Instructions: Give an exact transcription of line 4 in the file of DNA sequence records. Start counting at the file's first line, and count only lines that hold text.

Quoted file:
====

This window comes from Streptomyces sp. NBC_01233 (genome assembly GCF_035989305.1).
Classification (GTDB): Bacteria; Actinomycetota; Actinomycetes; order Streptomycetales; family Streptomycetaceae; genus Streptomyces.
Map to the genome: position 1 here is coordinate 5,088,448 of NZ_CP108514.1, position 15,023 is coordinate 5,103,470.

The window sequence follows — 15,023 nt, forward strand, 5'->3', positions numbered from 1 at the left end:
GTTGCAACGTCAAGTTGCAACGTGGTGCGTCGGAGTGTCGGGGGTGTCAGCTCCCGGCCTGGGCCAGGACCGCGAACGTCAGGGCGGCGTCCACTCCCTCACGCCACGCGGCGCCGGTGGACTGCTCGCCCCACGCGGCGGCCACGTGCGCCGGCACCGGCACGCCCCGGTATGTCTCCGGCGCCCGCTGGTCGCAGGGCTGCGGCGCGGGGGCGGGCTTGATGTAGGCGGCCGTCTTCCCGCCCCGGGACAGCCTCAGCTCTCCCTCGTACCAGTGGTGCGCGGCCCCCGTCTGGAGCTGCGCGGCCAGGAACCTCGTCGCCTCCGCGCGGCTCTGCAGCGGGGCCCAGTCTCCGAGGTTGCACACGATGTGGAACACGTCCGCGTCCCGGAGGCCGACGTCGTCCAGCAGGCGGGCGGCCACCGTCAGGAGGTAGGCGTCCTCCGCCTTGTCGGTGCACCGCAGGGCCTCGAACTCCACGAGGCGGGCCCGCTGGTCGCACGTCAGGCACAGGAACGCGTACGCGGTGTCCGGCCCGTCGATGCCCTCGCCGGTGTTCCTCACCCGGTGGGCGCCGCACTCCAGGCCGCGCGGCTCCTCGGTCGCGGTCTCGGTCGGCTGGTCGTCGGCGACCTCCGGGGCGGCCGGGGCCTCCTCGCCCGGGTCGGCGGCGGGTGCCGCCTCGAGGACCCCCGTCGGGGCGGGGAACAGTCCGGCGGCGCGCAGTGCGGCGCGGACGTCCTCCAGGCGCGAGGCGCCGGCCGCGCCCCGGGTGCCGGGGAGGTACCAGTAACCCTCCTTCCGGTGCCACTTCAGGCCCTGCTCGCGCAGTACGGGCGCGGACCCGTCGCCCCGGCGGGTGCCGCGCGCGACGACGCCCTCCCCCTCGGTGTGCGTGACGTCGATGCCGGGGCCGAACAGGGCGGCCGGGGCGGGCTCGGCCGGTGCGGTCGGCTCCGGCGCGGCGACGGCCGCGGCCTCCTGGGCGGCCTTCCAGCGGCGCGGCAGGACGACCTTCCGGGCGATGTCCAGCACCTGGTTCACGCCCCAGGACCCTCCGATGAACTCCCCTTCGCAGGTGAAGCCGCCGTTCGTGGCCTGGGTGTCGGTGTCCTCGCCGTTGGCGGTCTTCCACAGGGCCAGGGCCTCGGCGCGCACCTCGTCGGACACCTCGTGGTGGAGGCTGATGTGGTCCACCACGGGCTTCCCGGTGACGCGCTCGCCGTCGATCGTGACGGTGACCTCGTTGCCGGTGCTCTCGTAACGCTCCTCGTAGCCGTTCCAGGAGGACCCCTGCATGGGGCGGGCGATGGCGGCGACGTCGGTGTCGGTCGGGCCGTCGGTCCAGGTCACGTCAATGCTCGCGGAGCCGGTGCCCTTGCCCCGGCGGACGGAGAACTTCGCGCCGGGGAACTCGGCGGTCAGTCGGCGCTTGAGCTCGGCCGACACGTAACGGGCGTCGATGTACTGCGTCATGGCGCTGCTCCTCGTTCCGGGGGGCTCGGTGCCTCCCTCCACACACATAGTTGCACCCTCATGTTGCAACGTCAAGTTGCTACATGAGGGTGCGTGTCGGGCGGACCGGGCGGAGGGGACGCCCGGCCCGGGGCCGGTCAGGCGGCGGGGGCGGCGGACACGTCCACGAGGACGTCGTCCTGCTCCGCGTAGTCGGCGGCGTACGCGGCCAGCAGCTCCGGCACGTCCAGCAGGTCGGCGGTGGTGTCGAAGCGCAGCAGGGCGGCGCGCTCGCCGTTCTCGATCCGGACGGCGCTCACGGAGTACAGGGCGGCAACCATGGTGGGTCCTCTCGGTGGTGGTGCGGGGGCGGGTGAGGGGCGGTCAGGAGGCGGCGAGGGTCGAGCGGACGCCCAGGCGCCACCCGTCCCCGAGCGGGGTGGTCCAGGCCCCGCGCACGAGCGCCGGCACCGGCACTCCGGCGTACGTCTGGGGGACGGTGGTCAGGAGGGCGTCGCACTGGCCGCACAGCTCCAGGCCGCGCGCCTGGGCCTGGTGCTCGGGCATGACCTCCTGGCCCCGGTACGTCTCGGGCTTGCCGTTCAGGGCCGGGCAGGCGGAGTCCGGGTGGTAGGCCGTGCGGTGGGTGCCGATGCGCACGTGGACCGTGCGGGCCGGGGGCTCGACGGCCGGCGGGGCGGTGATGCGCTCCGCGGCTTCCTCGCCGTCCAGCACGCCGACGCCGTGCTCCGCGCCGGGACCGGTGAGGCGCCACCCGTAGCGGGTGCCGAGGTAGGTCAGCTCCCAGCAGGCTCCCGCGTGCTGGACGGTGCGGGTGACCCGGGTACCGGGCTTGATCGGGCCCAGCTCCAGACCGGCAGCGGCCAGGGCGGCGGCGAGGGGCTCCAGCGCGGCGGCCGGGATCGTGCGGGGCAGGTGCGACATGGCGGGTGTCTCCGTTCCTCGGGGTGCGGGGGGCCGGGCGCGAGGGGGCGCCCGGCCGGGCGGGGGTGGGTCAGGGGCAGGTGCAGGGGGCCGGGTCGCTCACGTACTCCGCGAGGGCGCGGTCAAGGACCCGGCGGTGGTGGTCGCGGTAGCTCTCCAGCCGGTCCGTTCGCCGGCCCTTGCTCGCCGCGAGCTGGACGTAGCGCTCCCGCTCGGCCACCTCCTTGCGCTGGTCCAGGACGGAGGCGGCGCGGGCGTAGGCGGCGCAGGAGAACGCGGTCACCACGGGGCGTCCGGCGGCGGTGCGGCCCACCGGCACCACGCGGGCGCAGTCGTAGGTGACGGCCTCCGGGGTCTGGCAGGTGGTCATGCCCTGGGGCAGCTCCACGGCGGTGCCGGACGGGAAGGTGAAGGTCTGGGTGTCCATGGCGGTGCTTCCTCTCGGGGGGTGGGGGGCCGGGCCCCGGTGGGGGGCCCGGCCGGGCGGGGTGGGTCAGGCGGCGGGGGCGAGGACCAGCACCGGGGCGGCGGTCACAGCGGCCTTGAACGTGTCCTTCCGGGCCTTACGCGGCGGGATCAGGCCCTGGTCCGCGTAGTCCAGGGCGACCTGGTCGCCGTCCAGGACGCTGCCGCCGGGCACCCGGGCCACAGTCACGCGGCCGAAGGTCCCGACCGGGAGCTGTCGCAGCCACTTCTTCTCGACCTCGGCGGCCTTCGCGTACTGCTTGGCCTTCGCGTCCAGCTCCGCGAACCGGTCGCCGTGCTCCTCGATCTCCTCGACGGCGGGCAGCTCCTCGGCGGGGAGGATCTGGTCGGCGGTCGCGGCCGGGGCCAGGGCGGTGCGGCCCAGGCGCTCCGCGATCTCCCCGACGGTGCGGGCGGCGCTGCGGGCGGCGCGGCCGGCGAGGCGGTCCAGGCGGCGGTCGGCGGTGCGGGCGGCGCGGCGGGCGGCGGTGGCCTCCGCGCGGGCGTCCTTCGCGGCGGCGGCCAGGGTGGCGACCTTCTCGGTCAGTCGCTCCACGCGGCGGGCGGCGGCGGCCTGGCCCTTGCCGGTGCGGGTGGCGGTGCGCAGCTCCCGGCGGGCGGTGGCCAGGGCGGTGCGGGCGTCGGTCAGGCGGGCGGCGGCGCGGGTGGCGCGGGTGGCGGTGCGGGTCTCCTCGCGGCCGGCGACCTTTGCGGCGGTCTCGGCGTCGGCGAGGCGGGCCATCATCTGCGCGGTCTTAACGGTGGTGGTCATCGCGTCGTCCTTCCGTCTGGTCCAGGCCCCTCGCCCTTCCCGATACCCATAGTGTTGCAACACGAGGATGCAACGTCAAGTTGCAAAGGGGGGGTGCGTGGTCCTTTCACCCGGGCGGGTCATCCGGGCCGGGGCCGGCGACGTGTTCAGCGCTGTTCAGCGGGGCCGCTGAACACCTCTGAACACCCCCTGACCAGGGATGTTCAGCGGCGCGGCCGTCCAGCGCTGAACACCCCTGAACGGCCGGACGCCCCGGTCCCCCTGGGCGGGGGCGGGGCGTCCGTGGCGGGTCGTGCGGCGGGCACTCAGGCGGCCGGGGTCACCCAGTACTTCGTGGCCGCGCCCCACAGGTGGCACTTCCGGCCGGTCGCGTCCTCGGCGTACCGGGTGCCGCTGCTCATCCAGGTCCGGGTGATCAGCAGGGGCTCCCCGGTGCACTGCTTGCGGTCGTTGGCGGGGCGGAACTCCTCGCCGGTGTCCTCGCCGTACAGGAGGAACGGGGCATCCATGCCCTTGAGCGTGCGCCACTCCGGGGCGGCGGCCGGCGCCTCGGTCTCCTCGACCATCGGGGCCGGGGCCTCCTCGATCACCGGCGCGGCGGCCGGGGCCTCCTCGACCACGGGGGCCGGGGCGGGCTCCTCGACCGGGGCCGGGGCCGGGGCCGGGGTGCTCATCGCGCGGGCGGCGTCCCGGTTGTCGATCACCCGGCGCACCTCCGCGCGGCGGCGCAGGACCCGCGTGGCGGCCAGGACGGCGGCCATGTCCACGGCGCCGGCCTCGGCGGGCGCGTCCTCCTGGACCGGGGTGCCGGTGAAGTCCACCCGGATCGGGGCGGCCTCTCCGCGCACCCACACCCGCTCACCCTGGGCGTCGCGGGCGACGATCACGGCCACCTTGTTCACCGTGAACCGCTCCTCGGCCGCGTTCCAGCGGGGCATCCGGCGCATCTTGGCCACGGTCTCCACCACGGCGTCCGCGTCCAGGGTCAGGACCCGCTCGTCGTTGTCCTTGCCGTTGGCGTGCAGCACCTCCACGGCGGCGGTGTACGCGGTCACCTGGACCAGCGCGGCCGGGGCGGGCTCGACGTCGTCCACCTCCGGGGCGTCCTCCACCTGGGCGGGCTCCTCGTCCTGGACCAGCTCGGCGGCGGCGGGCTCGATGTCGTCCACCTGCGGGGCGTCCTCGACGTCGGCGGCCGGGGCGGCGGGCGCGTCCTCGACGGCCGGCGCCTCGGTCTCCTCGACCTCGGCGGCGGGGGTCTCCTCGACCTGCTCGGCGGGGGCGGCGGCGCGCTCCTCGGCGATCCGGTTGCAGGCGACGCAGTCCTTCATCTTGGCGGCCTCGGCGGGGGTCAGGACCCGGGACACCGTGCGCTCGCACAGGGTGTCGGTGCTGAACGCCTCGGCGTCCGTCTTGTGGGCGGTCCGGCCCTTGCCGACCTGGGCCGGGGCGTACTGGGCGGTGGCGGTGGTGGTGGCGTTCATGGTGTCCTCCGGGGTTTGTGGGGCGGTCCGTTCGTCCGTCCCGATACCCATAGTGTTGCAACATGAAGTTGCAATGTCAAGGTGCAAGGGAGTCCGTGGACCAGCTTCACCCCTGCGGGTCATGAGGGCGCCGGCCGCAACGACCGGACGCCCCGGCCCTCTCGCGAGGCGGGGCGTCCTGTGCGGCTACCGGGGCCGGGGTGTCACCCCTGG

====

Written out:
The window sequence follows — 15,023 nt, forward strand, 5'->3', positions numbered from 1 at the left end: